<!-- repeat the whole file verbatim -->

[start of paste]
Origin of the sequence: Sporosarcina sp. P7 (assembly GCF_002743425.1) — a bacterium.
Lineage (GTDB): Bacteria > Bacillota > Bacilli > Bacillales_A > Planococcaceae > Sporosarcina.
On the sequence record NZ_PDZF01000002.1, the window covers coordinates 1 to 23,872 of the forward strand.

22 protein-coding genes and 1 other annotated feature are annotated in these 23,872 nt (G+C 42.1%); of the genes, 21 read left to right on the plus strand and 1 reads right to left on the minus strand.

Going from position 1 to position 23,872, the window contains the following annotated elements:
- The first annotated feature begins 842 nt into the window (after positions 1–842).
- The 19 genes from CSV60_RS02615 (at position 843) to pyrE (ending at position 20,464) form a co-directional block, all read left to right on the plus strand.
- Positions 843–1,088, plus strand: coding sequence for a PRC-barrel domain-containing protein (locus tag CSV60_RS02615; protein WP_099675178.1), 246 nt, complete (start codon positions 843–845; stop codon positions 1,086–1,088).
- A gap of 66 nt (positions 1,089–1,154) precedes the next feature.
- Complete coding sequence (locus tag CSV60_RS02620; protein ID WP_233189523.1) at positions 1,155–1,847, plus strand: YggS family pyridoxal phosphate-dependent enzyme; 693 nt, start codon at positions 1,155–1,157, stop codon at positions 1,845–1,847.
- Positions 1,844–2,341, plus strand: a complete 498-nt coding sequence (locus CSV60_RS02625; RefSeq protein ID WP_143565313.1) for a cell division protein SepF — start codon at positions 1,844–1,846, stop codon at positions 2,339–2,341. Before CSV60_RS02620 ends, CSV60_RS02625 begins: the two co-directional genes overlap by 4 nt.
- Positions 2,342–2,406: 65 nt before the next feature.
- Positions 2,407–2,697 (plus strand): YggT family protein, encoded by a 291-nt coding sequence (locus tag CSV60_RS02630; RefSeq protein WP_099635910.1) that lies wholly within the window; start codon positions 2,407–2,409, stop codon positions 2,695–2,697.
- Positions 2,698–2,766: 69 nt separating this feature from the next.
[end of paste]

Origin of the sequence: Sporosarcina sp. P7 (assembly GCF_002743425.1) — a bacterium.
Lineage (GTDB): Bacteria > Bacillota > Bacilli > Bacillales_A > Planococcaceae > Sporosarcina.
On the sequence record NZ_PDZF01000002.1, the window covers coordinates 1 to 23,872 of the forward strand.

22 protein-coding genes and 1 other annotated feature are annotated in these 23,872 nt (G+C 42.1%); of the genes, 21 read left to right on the plus strand and 1 reads right to left on the minus strand.

Going from position 1 to position 23,872, the window contains the following annotated elements:
- The first annotated feature begins 842 nt into the window (after positions 1–842).
- The 19 genes from CSV60_RS02615 (at position 843) to pyrE (ending at position 20,464) form a co-directional block, all read left to right on the plus strand.
- Positions 843–1,088, plus strand: coding sequence for a PRC-barrel domain-containing protein (locus tag CSV60_RS02615; protein WP_099675178.1), 246 nt, complete (start codon positions 843–845; stop codon positions 1,086–1,088).
- A gap of 66 nt (positions 1,089–1,154) precedes the next feature.
- Complete coding sequence (locus tag CSV60_RS02620; protein ID WP_233189523.1) at positions 1,155–1,847, plus strand: YggS family pyridoxal phosphate-dependent enzyme; 693 nt, start codon at positions 1,155–1,157, stop codon at positions 1,845–1,847.
- Positions 1,844–2,341, plus strand: a complete 498-nt coding sequence (locus CSV60_RS02625; RefSeq protein ID WP_143565313.1) for a cell division protein SepF — start codon at positions 1,844–1,846, stop codon at positions 2,339–2,341. Before CSV60_RS02620 ends, CSV60_RS02625 begins: the two co-directional genes overlap by 4 nt.
- Positions 2,342–2,406: 65 nt before the next feature.
- Positions 2,407–2,697 (plus strand): YggT family protein, encoded by a 291-nt coding sequence (locus tag CSV60_RS02630; RefSeq protein WP_099635910.1) that lies wholly within the window; start codon positions 2,407–2,409, stop codon positions 2,695–2,697.
- Positions 2,698–2,766: 69 nt separating this feature from the next.